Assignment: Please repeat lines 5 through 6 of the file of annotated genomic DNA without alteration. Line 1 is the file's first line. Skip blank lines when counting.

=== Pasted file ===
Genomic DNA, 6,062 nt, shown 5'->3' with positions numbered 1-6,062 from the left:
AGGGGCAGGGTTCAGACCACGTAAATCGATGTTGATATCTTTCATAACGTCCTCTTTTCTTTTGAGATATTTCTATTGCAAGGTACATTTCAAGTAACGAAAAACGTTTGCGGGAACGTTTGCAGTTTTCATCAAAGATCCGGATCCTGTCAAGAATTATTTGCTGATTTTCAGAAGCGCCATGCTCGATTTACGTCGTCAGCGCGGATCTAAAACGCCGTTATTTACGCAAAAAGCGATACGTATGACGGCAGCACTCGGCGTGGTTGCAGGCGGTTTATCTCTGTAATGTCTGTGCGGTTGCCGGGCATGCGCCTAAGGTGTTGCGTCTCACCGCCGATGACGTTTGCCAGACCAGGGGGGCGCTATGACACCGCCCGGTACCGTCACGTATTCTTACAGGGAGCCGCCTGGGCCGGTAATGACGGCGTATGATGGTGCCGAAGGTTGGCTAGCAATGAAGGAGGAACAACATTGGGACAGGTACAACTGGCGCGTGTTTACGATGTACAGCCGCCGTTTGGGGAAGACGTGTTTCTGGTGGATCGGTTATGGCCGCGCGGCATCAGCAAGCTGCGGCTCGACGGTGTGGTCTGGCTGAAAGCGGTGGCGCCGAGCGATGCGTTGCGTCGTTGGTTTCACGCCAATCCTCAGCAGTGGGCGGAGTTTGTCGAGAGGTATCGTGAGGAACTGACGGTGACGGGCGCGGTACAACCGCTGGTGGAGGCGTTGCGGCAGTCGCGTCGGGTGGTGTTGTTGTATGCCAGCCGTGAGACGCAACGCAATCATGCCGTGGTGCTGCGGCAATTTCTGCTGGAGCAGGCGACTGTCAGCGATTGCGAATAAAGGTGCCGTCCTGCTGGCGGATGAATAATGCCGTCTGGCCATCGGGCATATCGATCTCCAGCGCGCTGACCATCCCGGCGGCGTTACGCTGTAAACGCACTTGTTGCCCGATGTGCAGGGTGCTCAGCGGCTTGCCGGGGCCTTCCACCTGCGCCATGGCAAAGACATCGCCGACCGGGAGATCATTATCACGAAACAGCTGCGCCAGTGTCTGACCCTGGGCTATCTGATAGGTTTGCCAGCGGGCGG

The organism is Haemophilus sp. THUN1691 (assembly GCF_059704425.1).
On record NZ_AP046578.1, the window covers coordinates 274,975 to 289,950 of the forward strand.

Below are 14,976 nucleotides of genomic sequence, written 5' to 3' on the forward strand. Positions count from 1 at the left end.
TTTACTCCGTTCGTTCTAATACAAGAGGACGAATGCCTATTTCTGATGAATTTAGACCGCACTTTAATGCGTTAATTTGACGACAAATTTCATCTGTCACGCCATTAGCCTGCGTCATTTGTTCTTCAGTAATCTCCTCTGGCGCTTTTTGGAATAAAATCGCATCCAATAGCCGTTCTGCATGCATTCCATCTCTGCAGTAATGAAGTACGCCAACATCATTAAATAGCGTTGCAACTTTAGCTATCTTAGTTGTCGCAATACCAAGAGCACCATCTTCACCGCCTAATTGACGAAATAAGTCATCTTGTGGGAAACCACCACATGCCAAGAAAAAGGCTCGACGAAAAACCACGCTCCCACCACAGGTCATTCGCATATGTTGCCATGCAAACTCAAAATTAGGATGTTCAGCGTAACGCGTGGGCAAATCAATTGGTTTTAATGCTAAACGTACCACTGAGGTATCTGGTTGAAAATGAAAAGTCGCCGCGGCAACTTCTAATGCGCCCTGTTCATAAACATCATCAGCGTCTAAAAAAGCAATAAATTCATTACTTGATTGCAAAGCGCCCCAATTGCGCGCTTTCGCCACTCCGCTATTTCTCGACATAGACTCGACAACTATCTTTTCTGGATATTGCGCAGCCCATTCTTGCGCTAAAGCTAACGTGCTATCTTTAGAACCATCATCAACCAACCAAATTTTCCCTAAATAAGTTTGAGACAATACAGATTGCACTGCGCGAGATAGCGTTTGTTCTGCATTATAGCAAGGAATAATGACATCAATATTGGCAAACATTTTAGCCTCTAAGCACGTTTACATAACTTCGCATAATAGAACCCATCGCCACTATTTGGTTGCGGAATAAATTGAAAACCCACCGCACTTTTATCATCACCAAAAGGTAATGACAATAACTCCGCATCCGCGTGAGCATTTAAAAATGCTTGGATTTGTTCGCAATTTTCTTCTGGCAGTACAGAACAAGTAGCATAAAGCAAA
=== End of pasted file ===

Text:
Below are 14,976 nucleotides of genomic sequence, written 5' to 3' on the forward strand. Positions count from 1 at the left end.
TTTACTCCGTTCGTTCTAATACAAGAGGACGAATGCCTATTTCTGATGAATTTAGACCGCACTTTAATGCGTTAATTTGACGACAAATTTCATCTGTCACGCCATTAGCCTGCGTCATTTGTTCTTCAGTAATCTCCTCTGGCGCTTTTTGGAATAAAATCGCATCCAATAGCCGTTCTGCATGCATTCCATCTCTGCAGTAATGAAGTACGCCAACATCATTAAATAGCGTTGCAACTTTAGCTATCTTAGTTGTCGCAATACCAAGAGCACCATCTTCACCGCCTAATTGACGAAATAAGTCATCTTGTGGGAAACCACCACATGCCAAGAAAAAGGCTCGACGAAAAACCACGCTCCCACCACAGGTCATTCGCATATGTTGCCATGCAAACTCAAAATTAGGATGTTCAGCGTAACGCGTGGGCAAATCAATTGGTTTTAATGCTAAACGTACCACTGAGGTATCTGGTTGAAAATGAAAAGTCGCCGCGGCAACTTCTAATGCGCCCTGTTCATAAACATCATCAGCGTCTAAAAAAGCAATAAATTCATTACTTGATTGCAAAGCGCCCCAATTGCGCGCTTTCGCCACTCCGCTATTTCTCGACATAGACTCGACAACTATCTTTTCTGGATATTGCGCAGCCCATTCTTGCGCTAAAGCTAACGTGCTATCTTTAGAACCATCATCAACCAACCAAATTTTCCCTAAATAAGTTTGAGACAATACAGATTGCACTGCGCGAGATAGCGTTTGTTCTGCATTATAGCAAGGAATAATGACATCAATATTGGCAAACATTTTAGCCTCTAAGCACGTTTACATAACTTCGCATAATAGAACCCATCGCCACTATTTGGTTGCGGAATAAATTGAAAACCCACCGCACTTTTATCATCACCAAAAGGTAATGACAATAACTCCGCATCCGCGTGAGCATTTAAAAATGCTTGGATTTGTTCGCAATTTTCTTCTGGCAGTACAGAACAAGTAGCATAAAGCAAA